The Romanov Sisters by Helen Rappaport

Helen Rappaport pierces the romantic veiling swaddled around the daughters of Nicholas II to present a pleasing, if sobering look at the four lives brutally ended one night in the summer of 1918. I’m not a Romanov buff by any means, but I’ve always had a soft spot for the Imperial Family and their lost world (Fox’s Anastasia (1997) is one of my favorite movies). When I downloaded this book to my Kindle, I didn’t know what to expect–the discovery of Anastasia’s remains in 2007 closed the case on the many imposters, and Rappaport certainly wasn’t going to mine rumors about Rasputin, was she?

Thankfully, Rappaport didn’t dwell on either. Instead, she drew a balanced, yet sometimes frustrating portrait of four young women raised at the highest echelons of society by warm, kind-hearted parents who were horrible rulers. The sentimental portrait of Nicholas and Alexandra’s great, abiding love is brought to earth to a startling degree, and the reality of their characters played out amongst their five children. The family of Nicholas II was very close and tight-knit, and the love between them all was intriguing to read in light of the stereotypical image of the stern, emotionally distant Victorian/Edwardian paterfamilias. But in the context of their time–which Rappaport paints very well–their extreme insularity brought their downfall.

There were times when I wanted to reach through the text and shake Empress Alexandra for her neglect and sheltering of her daughters, her obsession with her son and the throne, and her devotion to autocracy. There were times when I wanted to shake Olga, whom Rappaport claims was the most sensitive and astute of the four daughters, especially as Russia drifted towards the Revolution. My frustration was especially piqued when the Grand Duchesses kept getting sick at moments of crisis! I suppose illness was a constant presence in the days before vaccinations, but I couldn’t help but feel that the Romanov sisters were subconsciously susceptible to debilitating illnesses when beneath emotional strain (and it possibly was the only time their mother got out of bed and paid attention to them).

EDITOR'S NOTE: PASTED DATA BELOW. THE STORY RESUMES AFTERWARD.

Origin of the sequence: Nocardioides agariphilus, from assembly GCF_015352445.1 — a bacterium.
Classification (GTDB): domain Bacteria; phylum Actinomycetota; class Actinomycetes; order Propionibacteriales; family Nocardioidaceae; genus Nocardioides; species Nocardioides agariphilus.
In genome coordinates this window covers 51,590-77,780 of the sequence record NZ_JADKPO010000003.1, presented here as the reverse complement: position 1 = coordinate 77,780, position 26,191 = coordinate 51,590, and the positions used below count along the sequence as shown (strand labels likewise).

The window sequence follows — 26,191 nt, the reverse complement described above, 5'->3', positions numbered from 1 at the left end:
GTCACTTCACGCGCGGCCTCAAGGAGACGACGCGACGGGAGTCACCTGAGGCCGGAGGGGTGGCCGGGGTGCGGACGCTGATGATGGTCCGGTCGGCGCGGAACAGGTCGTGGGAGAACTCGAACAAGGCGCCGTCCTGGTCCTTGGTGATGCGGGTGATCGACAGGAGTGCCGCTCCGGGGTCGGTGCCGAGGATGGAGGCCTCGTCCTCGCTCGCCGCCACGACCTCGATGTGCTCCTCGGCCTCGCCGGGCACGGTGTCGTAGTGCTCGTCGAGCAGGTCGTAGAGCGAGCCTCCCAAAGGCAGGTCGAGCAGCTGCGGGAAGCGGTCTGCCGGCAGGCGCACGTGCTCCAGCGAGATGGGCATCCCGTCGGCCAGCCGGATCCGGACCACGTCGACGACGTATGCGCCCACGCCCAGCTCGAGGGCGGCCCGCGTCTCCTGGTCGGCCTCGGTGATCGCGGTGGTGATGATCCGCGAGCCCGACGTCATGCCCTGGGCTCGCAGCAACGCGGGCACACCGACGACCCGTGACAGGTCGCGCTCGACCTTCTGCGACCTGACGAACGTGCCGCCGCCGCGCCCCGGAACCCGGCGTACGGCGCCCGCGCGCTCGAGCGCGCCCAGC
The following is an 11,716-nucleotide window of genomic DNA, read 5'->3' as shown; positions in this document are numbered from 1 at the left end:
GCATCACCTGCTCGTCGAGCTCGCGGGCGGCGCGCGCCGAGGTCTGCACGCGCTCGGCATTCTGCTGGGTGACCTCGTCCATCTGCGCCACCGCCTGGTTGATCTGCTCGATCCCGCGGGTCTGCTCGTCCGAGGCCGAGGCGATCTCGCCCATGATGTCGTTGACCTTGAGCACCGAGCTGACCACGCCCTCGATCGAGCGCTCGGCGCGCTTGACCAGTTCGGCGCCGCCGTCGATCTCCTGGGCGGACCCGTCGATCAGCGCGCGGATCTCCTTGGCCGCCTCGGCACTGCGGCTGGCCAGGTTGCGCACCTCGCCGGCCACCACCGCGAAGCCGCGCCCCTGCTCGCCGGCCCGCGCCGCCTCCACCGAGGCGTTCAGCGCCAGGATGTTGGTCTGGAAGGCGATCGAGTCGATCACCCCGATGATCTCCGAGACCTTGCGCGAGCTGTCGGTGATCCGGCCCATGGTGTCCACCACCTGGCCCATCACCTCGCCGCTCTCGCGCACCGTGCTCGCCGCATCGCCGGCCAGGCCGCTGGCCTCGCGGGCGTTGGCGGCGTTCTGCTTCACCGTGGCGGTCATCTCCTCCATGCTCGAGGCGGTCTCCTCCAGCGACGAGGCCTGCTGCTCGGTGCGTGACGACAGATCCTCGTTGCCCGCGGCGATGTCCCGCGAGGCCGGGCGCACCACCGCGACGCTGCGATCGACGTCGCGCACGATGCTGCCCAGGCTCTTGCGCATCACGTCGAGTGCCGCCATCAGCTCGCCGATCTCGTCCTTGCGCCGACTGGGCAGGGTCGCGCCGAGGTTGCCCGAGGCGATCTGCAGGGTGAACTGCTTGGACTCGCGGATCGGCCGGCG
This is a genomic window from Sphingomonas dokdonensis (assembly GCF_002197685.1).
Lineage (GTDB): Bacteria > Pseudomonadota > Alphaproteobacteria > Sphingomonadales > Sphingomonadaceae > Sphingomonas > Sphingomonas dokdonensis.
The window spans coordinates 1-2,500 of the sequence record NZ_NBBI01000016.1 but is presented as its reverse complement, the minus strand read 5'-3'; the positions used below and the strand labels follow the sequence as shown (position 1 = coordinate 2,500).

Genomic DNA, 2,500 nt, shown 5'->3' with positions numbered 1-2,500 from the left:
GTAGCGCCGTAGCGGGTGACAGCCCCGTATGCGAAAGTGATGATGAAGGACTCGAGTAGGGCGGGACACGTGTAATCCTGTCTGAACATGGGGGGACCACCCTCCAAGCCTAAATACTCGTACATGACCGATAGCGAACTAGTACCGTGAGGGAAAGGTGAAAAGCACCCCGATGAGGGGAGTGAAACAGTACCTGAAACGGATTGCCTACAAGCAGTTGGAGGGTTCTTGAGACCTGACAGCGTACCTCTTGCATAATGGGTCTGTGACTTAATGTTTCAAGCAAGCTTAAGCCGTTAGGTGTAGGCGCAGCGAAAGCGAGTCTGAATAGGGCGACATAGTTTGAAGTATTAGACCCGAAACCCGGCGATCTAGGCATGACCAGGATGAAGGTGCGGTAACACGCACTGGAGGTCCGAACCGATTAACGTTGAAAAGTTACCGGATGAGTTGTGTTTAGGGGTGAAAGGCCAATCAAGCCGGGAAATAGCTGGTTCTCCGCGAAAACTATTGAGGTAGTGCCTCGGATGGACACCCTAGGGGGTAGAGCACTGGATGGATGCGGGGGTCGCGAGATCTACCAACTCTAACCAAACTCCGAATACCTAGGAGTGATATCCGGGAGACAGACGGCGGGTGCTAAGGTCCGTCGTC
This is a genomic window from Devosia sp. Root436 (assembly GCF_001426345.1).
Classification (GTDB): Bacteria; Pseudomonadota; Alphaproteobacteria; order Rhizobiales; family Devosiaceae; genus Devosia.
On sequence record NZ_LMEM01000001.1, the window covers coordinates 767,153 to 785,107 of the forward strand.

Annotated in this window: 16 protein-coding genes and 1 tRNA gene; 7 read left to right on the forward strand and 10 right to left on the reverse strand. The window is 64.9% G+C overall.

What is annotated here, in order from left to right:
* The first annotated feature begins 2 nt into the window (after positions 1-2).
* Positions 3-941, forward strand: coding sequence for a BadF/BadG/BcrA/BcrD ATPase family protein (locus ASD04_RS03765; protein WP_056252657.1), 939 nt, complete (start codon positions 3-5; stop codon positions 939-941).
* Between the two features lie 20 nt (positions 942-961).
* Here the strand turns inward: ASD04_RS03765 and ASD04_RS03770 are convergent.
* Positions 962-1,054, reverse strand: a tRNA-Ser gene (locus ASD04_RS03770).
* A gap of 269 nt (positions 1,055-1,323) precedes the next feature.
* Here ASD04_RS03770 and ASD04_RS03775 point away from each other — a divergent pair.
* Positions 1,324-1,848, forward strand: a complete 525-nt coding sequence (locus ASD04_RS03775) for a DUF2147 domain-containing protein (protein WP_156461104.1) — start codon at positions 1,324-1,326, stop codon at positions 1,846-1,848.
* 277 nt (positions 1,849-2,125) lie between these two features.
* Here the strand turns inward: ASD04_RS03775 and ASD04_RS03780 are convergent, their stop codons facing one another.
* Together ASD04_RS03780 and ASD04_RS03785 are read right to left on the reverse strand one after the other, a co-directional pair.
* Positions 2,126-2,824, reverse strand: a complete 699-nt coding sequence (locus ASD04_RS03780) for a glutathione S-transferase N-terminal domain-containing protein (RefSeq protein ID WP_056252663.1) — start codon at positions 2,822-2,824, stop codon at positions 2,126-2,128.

However, there are lots of charming, cheeky moments in this book. Rappaport draws from reminisces and letters they sent to friends over the years to paint as deep a portrait of Olga, Tatiana, Maria, and Anastasia as one can without lots of primary resources (I was arrg! when reading passages of the sisters burning their diaries and letters in 1917-18). There is some repetition of their characters traits Rappaport presumes from extant sources, but it kept the sisters at the center of the tale even when chapters detailed the obsessive, fearful motherly love Empress Alexandra had for her only son. It was also intriguing to read about Rasputin through their eyes: I still can’t get a bead on him, but their grief when he is murdered in 1916 is palpable nearly one hundred years later.

Rappaport ends The Romanov Sisters as they are heading downstairs to the cellar of the Ipatiev House, for which I am thankful–it would have been difficult to read the gory details after being in their heads for 500+ pages (Rappaport has written about the fortnight leading up to murder in The Last Days of the Romanovs: Tragedy at Ekaterinburg). The mark of a great biography is one that effortlessly weaves the historical, cultural, and socio-political context into the subject’s life, and in The Romanov Sisters, Rappaport does just that.

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